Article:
The Problem With Being Right

  • Crime
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"I'm telling you, she has to be the thief!" Marisa exclaimed into the phone.

On the other end, Gwen tried stifling her laughter but failed. "Ms. Griffin... really?" she replied. "So you're telling me your next-door neighbor has to be the one committing all the robberies because she lives alone, doesn't work, and has nice things?"

"Not only that, but she drives this huge SUV with tinted windows like she's hiding something," answered Marisa.

"Did it ever occur to you," asked Gwen, "that she might be divorced and took her ex for a ton of alimony?"

"She still comes and goes at weird hours," mumbled Marisa, realizing she hadn't even considered the divorce angle.

"I know you read all of the Nancy Drew books growing up, but this is the real world," stated Gwen. "We're practically out of high school at this point, and it's time to grow up. Besides, you'll get your fill of mysteries when you start your forensics degree at college next year."

Marisa sighed. There was no use trying to convince Gwen. Besides, maybe she was right, and Marisa was just letting her imagination get away from her. Either way, this conversation was pointless.

"Okay, fine..." she consented. "Wanna grab some food or something later?"

"Sure," replied Gwen. "I'm stuck at work until three, and Mom will probably want me to help her in the garden or something for an hour after I get home. Wanna shoot for five?"

"Okay, I'll rescue you then," said Marisa.

"Hah!" scoffed Gwen. "You know, you should've gotten a job that keeps you busy during the day. Only working weekends is giving your mind too much time to make stuff up. Anyway... the boss is giving me that look, so I gotta get back. See ya around five-ish."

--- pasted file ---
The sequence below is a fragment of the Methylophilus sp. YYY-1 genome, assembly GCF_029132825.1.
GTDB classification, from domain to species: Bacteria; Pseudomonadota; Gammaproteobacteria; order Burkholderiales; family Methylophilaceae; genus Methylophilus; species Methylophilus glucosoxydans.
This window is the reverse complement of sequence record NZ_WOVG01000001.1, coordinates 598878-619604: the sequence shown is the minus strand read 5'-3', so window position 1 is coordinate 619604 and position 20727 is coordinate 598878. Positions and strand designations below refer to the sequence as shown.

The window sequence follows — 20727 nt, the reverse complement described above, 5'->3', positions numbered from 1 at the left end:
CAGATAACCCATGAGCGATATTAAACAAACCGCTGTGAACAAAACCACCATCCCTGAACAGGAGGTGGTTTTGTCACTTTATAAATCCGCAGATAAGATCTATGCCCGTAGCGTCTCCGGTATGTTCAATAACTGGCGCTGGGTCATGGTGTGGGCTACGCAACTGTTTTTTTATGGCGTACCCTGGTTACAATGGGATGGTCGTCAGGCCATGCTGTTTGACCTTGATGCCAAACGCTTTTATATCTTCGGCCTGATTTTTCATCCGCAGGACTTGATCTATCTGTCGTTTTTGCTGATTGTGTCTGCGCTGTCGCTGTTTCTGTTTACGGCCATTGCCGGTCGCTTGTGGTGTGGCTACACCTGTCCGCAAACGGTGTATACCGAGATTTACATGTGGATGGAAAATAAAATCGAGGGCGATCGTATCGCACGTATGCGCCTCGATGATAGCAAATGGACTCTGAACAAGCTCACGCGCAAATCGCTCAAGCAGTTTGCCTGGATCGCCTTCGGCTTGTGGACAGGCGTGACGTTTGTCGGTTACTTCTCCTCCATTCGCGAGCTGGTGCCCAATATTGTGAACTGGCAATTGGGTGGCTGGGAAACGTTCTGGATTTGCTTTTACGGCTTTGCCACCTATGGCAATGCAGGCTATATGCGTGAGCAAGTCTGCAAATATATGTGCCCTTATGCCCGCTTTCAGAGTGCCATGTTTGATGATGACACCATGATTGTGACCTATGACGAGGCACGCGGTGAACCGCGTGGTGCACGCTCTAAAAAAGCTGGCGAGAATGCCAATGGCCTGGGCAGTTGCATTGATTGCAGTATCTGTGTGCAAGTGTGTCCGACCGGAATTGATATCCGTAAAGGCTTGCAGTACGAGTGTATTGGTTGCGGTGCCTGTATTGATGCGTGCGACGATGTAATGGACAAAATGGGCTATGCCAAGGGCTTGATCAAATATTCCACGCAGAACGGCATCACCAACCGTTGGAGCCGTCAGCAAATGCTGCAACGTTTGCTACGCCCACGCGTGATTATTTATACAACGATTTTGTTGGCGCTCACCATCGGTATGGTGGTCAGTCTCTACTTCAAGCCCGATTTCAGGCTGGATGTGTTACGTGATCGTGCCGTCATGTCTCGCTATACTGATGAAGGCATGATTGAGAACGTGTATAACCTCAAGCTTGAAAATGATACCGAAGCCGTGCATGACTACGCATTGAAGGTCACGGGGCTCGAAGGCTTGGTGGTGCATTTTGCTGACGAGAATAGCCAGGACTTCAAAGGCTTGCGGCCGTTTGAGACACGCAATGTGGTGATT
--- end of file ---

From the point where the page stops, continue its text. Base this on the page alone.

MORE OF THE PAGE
"Okay, bye," said Marisa as she hung up. Again she looked out at Ms. Griffin's truck. "I still think something weird is going on."

As if to confirm her suspicions, Ms. Griffin walked out of her front door carrying a large box. The thirty-something woman pressed a button on her key fob, and the tailgate opened, and she loaded her box in the back of the truck.

Marisa continued to watch as Ms. Griffin made three more trips with three more boxes. Then she locked her front door, got in her truck, and left.

Well, it couldn't hurt to just take a look, Marisa thought, either I'm wrong, and I look like an idiot, or I crack this case and look like a hero.

Marisa tied her long blonde hair back into a ponytail, and then she grabbed her phone, a flashlight, and the set of lockpicks she'd ordered off the Internet. She could just peek around the back, sneak in the basement, look around, and get out before Ms. Griffin got back.

Summertime was nice, because most of the neighbors were at work, so no one would see her committing a crime of her own, even though hers was purely innocent in nature.

Marisa sneaked to the back of Ms. Griffin's house and looked at the sliding glass door that comprised Ms. Griffin's walk-out basement. There were heavy curtains blocking her view of the inside, so she tried to remember how to pick a lock based on those videos she watched online.